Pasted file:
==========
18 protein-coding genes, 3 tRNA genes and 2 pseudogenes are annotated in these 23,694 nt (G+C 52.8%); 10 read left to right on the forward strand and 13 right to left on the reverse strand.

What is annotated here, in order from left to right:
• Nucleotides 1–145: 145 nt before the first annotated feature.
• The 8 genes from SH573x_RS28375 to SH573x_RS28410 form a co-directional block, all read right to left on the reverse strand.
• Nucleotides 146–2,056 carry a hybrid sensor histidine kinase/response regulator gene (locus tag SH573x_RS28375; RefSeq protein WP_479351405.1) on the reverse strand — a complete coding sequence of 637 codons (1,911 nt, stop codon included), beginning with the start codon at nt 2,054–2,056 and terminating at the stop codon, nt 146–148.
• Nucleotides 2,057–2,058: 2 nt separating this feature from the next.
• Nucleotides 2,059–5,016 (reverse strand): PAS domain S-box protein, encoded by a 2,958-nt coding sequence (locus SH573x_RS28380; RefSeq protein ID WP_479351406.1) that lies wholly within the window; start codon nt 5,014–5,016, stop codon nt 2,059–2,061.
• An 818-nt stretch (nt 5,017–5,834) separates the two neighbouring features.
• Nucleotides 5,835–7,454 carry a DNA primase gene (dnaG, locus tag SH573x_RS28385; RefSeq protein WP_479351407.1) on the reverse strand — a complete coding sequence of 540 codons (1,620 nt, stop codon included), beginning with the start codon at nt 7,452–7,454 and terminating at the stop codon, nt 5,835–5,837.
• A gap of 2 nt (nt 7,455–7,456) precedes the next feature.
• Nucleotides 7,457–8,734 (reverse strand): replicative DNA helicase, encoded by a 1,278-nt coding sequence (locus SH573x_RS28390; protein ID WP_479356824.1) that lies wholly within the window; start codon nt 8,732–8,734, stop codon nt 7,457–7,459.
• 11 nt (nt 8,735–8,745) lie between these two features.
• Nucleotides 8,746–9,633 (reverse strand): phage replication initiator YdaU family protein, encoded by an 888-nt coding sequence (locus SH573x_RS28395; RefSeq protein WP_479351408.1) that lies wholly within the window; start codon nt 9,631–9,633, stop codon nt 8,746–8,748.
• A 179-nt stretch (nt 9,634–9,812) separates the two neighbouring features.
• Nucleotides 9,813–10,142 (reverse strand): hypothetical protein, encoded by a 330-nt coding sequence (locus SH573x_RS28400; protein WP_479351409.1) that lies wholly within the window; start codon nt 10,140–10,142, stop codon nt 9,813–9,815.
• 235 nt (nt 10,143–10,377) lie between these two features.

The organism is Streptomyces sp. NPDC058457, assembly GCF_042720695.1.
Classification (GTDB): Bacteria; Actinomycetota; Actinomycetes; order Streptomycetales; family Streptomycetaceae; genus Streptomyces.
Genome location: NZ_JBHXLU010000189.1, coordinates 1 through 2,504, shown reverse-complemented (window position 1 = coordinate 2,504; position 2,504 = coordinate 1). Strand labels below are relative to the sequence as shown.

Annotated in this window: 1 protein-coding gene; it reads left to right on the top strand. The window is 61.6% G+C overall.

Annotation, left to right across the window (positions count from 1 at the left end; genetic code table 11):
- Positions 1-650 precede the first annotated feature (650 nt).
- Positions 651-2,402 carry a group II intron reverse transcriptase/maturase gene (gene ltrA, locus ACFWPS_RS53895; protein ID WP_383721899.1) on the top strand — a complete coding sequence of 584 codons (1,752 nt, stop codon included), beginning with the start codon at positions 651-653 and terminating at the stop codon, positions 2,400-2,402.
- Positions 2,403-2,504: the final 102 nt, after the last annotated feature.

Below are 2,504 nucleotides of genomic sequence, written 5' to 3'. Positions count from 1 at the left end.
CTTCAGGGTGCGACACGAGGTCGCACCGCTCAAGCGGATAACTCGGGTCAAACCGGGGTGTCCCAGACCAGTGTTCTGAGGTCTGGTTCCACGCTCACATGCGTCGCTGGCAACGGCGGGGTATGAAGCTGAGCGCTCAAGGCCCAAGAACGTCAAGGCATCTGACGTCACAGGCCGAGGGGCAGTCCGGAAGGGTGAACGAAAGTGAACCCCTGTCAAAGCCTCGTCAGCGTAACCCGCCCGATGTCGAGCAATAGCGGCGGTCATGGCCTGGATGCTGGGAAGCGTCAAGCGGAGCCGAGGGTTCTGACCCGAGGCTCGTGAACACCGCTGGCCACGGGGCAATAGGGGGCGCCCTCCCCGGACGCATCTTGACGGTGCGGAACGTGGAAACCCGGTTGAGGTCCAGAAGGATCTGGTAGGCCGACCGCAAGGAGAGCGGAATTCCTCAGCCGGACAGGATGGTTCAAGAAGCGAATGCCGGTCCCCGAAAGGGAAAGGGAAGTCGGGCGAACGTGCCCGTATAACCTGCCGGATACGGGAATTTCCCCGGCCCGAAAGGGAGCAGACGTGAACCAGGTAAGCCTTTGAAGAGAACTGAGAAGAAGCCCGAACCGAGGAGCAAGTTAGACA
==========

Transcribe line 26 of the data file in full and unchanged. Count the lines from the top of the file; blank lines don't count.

CTTCAGGGTGCGACACGAGGTCGCACCGCTCAAGCGGATAACTCGGGTCAAACCGGGGTGTCCCAGACCAGTGTTCTGAGGTCTGGTTCCACGCTCACATGCGTCGCTGGCAACGGCGGGGTATGAAGCTGAGCGCTCAAGGCCCAAGAACGTCAAGGCATCTGACGTCACAGGCCGAGGGGCAGTCCGGAAGGGTGAACGAAAGTGAACCCCTGTCAAAGCCTCGTCAGCGTAACCCGCCCGATGTCGAGCAATAGCGGCGGTCATGGCCTGGATGCTGGGAAGCGTCAAGCGGAGCCGAGGGTTCTGACCCGAGGCTCGTGAACACCGCTGGCCACGGGGCAATAGGGGGCGCCCTCCCCGGACGCATCTTGACGGTGCGGAACGTGGAAACCCGGTTGAGGTCCAGAAGGATCTGGTAGGCCGACCGCAAGGAGAGCGGAATTCCTCAGCCGGACAGGATGGTTCAAGAAGCGAATGCCGGTCCCCGAAAGGGAAAGGGAAGTCGGGCGAACGTGCCCGTATAACCTGCCGGATACGGGAATTTCCCCGGCCCGAAAGGGAGCAGACGTGAACCAGGTAAGCCTTTGAAGAGAACTGAGAAGAAGCCCGAACCGAGGAGCAAGTTAGACA